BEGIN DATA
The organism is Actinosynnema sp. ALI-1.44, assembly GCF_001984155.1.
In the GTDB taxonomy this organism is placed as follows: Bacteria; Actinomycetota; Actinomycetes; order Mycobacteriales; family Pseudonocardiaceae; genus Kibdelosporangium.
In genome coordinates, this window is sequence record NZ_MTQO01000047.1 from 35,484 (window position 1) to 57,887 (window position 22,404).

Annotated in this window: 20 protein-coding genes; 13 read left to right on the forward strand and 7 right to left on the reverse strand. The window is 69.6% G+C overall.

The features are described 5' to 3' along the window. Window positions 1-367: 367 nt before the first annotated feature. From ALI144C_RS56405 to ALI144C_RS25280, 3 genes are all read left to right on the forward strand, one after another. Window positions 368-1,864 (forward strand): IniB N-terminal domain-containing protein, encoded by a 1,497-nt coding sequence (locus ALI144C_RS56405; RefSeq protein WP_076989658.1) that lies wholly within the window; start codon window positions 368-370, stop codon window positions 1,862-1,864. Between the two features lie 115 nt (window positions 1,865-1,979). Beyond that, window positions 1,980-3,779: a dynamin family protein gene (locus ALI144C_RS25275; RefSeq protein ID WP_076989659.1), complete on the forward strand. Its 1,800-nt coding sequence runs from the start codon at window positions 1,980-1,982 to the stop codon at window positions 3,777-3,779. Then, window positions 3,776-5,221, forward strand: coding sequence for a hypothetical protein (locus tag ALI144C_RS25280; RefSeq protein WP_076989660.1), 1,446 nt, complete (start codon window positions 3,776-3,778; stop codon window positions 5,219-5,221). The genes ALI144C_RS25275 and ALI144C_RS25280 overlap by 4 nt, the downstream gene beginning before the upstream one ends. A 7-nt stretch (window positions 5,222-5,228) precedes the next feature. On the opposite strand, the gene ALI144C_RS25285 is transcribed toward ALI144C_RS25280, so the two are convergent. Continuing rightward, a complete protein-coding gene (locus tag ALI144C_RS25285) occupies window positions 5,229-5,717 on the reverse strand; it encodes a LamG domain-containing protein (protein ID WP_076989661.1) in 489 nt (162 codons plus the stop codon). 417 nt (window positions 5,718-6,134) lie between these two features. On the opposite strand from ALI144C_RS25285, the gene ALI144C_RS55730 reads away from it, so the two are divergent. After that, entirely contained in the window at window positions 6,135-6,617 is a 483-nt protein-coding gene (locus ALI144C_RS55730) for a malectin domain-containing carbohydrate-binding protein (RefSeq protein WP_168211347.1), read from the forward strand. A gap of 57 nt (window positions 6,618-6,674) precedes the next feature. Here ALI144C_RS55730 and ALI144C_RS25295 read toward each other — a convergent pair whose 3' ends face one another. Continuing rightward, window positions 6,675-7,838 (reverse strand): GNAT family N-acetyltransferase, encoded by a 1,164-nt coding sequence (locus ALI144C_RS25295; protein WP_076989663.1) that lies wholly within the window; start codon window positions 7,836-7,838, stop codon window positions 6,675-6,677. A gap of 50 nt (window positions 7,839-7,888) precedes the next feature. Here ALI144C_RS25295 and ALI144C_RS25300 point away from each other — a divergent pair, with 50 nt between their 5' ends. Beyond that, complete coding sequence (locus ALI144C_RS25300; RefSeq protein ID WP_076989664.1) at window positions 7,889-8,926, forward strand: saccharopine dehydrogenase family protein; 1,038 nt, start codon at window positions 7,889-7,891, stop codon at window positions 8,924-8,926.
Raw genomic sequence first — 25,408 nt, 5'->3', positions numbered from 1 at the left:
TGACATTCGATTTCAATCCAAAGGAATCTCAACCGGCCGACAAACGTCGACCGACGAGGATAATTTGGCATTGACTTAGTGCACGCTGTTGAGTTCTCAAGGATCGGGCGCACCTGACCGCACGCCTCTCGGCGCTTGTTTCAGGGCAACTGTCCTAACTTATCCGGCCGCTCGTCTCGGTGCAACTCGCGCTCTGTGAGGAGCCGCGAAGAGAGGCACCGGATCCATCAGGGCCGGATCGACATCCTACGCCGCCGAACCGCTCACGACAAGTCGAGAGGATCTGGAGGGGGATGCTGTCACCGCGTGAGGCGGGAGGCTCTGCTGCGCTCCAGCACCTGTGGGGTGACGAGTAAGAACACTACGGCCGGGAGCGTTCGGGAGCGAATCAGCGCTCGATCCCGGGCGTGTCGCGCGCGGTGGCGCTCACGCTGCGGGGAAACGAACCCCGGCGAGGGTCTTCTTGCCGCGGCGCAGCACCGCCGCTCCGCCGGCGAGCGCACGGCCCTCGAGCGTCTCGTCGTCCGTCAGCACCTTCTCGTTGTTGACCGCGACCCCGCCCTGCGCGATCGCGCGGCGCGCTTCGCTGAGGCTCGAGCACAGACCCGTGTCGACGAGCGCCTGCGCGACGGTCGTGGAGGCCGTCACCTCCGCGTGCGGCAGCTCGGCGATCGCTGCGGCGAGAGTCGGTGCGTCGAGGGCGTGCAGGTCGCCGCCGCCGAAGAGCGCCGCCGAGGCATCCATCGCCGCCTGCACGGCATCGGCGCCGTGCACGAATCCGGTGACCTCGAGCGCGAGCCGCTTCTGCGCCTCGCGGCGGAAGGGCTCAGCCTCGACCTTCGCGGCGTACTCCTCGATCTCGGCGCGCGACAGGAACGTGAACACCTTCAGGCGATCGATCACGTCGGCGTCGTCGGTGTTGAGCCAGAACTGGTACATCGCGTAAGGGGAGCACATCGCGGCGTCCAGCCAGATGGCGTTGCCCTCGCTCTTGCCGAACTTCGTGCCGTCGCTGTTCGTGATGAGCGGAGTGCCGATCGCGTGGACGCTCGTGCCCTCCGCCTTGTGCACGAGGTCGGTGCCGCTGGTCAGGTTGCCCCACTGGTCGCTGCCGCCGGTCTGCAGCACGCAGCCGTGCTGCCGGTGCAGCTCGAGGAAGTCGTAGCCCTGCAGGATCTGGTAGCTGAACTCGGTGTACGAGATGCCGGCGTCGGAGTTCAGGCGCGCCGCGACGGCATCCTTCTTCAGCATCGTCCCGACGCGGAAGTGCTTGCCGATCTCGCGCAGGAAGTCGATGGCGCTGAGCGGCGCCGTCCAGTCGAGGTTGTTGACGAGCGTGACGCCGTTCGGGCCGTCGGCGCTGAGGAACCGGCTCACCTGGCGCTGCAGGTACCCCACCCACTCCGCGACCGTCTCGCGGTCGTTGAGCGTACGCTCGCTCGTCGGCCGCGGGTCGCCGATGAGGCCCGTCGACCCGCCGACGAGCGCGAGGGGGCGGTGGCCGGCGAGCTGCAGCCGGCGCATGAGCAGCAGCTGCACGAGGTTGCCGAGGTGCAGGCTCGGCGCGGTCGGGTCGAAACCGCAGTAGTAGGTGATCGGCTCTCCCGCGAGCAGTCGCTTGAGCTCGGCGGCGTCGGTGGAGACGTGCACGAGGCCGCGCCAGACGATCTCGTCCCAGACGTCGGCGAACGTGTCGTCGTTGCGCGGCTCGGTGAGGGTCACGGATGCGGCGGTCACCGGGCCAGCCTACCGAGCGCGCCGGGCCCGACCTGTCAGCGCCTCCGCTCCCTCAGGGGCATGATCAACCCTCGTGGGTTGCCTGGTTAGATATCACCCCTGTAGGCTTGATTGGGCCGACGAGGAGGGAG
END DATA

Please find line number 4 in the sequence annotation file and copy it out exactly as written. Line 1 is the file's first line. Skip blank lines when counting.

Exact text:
Annotated in this window: 20 protein-coding genes; 13 read left to right on the forward strand and 7 right to left on the reverse strand. The window is 69.6% G+C overall.